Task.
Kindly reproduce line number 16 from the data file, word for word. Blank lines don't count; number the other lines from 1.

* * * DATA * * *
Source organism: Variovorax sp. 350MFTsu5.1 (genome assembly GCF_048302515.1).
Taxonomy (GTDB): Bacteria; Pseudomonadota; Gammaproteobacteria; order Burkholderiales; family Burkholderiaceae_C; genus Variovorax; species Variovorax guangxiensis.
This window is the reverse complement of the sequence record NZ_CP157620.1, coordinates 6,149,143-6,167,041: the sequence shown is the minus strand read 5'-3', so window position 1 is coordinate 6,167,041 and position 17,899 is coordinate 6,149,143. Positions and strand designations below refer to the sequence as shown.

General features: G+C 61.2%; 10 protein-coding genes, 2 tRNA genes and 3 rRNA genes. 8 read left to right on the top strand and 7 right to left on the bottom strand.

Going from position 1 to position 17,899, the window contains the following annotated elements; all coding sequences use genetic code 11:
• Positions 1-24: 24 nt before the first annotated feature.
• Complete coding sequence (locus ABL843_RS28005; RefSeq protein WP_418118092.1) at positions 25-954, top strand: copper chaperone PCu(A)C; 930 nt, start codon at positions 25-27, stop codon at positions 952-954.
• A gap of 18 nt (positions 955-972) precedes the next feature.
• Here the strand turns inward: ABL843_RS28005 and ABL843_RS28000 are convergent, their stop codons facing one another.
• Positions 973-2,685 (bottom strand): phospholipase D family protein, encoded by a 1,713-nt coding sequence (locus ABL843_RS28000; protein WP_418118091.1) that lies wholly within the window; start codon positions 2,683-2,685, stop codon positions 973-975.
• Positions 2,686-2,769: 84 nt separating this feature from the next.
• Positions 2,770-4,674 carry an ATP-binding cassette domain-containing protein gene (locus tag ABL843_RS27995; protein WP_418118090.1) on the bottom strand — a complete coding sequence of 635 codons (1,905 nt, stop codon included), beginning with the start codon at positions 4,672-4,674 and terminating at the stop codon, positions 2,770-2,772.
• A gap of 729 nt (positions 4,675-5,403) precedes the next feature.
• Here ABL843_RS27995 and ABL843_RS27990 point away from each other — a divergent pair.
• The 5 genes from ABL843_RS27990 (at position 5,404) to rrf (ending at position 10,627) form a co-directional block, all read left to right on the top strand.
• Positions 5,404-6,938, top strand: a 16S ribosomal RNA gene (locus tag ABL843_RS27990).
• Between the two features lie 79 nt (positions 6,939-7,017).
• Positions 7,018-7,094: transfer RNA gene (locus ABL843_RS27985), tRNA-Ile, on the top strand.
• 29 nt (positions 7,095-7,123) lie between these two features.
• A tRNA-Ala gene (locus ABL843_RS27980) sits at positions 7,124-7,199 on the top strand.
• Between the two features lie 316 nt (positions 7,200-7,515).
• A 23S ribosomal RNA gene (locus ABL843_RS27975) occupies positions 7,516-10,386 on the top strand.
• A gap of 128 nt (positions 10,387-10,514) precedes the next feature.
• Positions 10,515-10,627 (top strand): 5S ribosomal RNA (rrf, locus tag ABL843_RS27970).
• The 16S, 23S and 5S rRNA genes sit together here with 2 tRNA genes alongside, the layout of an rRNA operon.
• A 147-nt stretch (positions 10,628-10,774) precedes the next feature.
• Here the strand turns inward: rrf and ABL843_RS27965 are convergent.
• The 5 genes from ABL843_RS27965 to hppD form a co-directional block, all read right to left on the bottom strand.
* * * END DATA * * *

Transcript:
• Positions 5,404-6,938, top strand: a 16S ribosomal RNA gene (locus tag ABL843_RS27990).